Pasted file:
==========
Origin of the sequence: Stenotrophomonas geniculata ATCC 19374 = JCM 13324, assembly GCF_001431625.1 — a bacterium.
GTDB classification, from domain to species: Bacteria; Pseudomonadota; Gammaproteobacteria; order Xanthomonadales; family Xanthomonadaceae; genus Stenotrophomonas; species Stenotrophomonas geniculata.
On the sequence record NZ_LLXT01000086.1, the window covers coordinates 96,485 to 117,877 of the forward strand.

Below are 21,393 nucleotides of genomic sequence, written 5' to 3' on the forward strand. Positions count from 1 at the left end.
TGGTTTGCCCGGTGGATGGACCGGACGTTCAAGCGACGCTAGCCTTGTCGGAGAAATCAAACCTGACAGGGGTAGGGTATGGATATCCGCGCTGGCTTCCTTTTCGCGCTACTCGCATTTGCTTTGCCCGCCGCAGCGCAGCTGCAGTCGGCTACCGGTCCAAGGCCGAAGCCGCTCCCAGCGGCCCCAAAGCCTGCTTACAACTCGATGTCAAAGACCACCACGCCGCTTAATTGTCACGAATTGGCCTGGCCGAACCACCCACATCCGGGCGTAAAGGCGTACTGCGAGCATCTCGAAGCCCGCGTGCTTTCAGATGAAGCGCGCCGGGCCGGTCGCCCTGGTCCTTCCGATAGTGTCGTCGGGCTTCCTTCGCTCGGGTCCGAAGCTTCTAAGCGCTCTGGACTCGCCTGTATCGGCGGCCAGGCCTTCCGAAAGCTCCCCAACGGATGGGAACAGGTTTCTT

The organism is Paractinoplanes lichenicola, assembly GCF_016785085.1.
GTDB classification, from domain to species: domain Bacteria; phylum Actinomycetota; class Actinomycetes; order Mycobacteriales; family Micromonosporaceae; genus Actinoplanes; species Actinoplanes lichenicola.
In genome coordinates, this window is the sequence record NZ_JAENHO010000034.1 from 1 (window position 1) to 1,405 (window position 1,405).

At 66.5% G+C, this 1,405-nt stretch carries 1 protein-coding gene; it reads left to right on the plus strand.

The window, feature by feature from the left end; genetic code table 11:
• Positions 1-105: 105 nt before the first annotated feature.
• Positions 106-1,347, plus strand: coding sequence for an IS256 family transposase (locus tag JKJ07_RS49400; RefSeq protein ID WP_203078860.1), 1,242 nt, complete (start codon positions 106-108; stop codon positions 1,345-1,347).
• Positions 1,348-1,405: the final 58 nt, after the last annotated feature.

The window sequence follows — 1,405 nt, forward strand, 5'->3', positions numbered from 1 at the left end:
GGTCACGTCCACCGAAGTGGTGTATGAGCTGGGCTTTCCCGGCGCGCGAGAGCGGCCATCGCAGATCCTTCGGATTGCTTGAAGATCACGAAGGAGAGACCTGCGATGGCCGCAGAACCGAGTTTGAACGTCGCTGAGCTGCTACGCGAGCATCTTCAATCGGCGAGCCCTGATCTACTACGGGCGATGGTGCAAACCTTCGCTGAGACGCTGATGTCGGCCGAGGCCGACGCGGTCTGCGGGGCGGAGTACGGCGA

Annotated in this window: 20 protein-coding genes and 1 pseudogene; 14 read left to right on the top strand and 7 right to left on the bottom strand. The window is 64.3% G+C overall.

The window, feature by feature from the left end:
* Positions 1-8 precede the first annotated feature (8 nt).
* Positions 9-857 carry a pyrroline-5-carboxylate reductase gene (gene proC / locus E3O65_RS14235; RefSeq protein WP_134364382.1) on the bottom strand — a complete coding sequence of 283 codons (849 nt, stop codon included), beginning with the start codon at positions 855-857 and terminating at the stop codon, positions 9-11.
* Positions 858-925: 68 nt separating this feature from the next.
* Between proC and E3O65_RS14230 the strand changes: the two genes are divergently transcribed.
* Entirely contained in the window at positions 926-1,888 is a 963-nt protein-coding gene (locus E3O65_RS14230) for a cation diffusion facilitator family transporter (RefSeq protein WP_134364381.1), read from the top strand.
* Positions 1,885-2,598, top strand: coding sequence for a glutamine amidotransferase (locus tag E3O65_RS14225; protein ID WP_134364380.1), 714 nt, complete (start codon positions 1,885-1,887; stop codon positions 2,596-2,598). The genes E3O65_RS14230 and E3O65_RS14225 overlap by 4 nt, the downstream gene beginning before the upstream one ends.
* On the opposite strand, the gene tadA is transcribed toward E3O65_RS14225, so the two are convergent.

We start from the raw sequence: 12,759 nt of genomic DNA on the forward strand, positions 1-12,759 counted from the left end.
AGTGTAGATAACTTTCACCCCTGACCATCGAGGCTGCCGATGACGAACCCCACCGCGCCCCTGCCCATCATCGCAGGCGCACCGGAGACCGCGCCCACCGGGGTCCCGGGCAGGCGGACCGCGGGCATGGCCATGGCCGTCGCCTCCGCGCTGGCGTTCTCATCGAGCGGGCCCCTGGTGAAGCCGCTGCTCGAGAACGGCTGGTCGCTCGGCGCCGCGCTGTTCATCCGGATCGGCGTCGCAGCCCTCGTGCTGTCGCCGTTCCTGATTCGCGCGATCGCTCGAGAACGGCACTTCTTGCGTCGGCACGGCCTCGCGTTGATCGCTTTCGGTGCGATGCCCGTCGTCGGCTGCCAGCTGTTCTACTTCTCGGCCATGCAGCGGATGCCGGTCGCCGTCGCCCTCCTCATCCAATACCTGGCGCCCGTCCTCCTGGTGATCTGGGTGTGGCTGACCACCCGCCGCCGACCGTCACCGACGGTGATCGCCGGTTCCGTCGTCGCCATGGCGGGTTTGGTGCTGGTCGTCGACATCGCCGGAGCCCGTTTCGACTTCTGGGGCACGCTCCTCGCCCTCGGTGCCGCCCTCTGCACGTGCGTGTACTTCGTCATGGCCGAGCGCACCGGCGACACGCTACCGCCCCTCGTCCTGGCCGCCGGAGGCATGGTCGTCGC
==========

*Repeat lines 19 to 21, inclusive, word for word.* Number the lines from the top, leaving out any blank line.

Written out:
* Positions 9-857 carry a pyrroline-5-carboxylate reductase gene (gene proC / locus E3O65_RS14235; RefSeq protein WP_134364382.1) on the bottom strand — a complete coding sequence of 283 codons (849 nt, stop codon included), beginning with the start codon at positions 855-857 and terminating at the stop codon, positions 9-11.
* Positions 858-925: 68 nt separating this feature from the next.
* Between proC and E3O65_RS14230 the strand changes: the two genes are divergently transcribed.